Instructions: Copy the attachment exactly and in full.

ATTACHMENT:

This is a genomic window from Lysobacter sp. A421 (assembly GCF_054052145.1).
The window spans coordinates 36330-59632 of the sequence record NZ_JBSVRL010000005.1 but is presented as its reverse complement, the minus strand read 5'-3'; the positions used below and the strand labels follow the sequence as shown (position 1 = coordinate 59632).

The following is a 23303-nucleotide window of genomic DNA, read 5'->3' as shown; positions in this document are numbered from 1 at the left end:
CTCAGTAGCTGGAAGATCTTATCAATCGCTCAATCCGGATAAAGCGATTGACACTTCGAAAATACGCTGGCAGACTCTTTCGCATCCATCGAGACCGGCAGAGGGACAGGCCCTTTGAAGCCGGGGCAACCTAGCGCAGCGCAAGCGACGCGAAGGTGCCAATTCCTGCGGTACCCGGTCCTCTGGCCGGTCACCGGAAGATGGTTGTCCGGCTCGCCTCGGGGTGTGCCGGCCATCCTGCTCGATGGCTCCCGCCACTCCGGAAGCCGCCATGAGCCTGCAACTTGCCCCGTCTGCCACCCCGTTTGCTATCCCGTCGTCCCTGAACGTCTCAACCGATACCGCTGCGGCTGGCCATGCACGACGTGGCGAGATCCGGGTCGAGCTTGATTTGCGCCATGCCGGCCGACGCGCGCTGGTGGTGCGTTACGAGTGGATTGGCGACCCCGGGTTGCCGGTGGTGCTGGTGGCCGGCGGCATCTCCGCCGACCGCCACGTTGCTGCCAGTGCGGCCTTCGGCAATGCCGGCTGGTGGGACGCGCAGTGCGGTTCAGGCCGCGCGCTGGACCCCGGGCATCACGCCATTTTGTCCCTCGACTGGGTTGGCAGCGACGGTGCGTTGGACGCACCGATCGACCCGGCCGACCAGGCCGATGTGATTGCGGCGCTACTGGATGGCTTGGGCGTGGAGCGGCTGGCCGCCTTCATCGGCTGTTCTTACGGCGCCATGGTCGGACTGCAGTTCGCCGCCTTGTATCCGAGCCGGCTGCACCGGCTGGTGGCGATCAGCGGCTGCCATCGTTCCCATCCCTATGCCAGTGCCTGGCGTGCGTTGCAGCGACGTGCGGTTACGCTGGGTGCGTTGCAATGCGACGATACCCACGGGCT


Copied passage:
This is a genomic window from Lysobacter sp. A421 (assembly GCF_054052145.1).
The window spans coordinates 36330-59632 of the sequence record NZ_JBSVRL010000005.1 but is presented as its reverse complement, the minus strand read 5'-3'; the positions used below and the strand labels follow the sequence as shown (position 1 = coordinate 59632).

The following is a 23303-nucleotide window of genomic DNA, read 5'->3' as shown; positions in this document are numbered from 1 at the left end:
CTCAGTAGCTGGAAGATCTTATCAATCGCTCAATCCGGATAAAGCGATTGACACTTCGAAAATACGCTGGCAGACTCTTTCGCATCCATCGAGACCGGCAGAGGGACAGGCCCTTTGAAGCCGGGGCAACCTAGCGCAGCGCAAGCGACGCGAAGGTGCCAATTCCTGCGGTACCCGGTCCTCTGGCCGGTCACCGGAAGATGGTTGTCCGGCTCGCCTCGGGGTGTGCCGGCCATCCTGCTCGATGGCTCCCGCCACTCCGGAAGCCGCCATGAGCCTGCAACTTGCCCCGTCTGCCACCCCGTTTGCTATCCCGTCGTCCCTGAACGTCTCAACCGATACCGCTGCGGCTGGCCATGCACGACGTGGCGAGATCCGGGTCGAGCTTGATTTGCGCCATGCCGGCCGACGCGCGCTGGTGGTGCGTTACGAGTGGATTGGCGACCCCGGGTTGCCGGTGGTGCTGGTGGCCGGCGGCATCTCCGCCGACCGCCACGTTGCTGCCAGTGCGGCCTTCGGCAATGCCGGCTGGTGGGACGCGCAGTGCGGTTCAGGCCGCGCGCTGGACCCCGGGCATCACGCCATTTTGTCCCTCGACTGGGTTGGCAGCGACGGTGCGTTGGACGCACCGATCGACCCGGCCGACCAGGCCGATGTGATTGCGGCGCTACTGGATGGCTTGGGCGTGGAGCGGCTGGCCGCCTTCATCGGCTGTTCTTACGGCGCCATGGTCGGACTGCAGTTCGCCGCCTTGTATCCGAGCCGGCTGCACCGGCTGGTGGCGATCAGCGGCTGCCATCGTTCCCATCCCTATGCCAGTGCCTGGCGTGCGTTGCAGCGACGTGCGGTTACGCTGGGTGCGTTGCAATGCGACGATACCCACGGGCT